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Yamcs allows capturing runtime log messages at different verbosity levels to different output handlers.

By default, if unconfigured, Yamcs will emit messages at INFO level to stdout.

The yamcsd program accepts some options to modify these defaults. In particular:


The numeric verbosity level, where 0 = OFF, 1 = WARNING, 2 = INFO, 3 = FINE and 4 = ALL. Default: 2


Detailed logger verbosity levels. If unspecified, the --log option impacts all loggers, which may lead to excessive output.


Turn off ANSI color codes

If the configuration directory of Yamcs includes a file logging.properties, then logging properties are read from this file instead of applying the default console logging. Logging-related program arguments (e.g. verbosity) are then ignored.

The logging.properties uses the standard Java logging format, which allows to tweak the logging in much more detail than what is possible through the command-line flags of the yamcsd executable.

A full description of the syntax is beyond the scope of this manual, but see this example of how we currently configure our generic RPM packages:

handlers = java.util.logging.ConsoleHandler, java.util.logging.FileHandler

java.util.logging.ConsoleHandler.level = INFO
java.util.logging.ConsoleHandler.formatter = org.yamcs.logging.JournalFormatter
java.util.logging.ConsoleHandler.filter = org.yamcs.logging.GlobalFilter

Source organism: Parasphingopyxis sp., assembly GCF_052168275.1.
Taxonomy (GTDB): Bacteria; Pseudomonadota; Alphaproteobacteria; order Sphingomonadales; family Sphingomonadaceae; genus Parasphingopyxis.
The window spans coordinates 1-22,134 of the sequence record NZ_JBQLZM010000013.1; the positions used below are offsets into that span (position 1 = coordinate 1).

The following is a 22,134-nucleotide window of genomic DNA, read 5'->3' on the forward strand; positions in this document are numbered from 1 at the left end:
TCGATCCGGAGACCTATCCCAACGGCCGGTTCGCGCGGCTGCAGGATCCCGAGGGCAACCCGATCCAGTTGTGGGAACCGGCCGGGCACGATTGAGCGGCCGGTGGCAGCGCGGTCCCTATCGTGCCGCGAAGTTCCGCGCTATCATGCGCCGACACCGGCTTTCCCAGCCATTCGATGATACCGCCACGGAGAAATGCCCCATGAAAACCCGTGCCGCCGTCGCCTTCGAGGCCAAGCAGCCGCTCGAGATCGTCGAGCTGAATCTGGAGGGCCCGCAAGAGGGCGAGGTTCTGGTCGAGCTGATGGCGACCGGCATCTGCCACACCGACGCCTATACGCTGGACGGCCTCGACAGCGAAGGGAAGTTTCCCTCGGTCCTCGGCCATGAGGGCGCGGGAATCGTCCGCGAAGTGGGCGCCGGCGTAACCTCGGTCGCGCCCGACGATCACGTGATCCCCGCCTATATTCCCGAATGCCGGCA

java.util.logging.FileHandler.level = ALL
java.util.logging.FileHandler.pattern = /opt/yamcs/log/yamcs-server.log
java.util.logging.FileHandler.limit = 20000000
java.util.logging.FileHandler.count = 50
java.util.logging.FileHandler.formatter = org.yamcs.logging.CompactFormatter

org.yamcs.level = FINE

There are two handlers:

  1. A ConsoleHandler prints its messages to stdout. The console output can for example be consumed by an init system like systemd. This configuration uses a JournalFormatter that prints short messages without timestamp for direct injection into the systemd journal, it also applies a GlobalFilter that will remove log messages specific to an instance. This makes Yamcs less chatty.

  2. A FileHandler defines the properties used for logging to /opt/yamcs/log/yamcs-server.log.x. The FileHandler in this configuration applies a rotation 20MB with a maximum of 50 files. The theoretic maximum of disk space is therefore 1GB. The most recent log file can be found at /opt/yamcs/log/yamcs-server.log.0. Note that when Yamcs Server is restarted the log files will always rotate even if yamcs-server.log.0 had not yet reached 20MB.

This configuration logs messages coming from org.yamcs loggers at maximum FINE level. Each handler may apply a further level restriction. This is applied after the former level restriction. For example the above FileHandler has level ALL, however it will never print messages more verbose than FINE.

For specific use cases, Yamcs includes a few custom loggers:


Writes to syslogd over UDP with messages formatted according to RFC 3164 (BSD syslog).

The formatting of this handler cannot be modified, and does not include full stacktrace information.


Minimum level of loggable messages. Default: ALL.


Syslog host. Defaults to loopback.


Syslog port. Default: 514.


Syslog facility. Default: 1 (= user-level messages)


Handler that watches the file that it is logging to. When that file is deleted, the handler will close and reopen a new file with the same name. This handler is designed to be used with programs like logrotate that take care of log rotation outside of the JVM. Without the watch functionality, log messages would just continue to be written to the old (rotated) file.


Minimum level of loggable messages. Default: ALL.


Name of the file that is logged to. Default: yamcs.log


Instance of java.util.logging.Filter. Default: unfiltered


Instance of java.util.logging.Formatter. Default: java.util.logging.XMLFormatter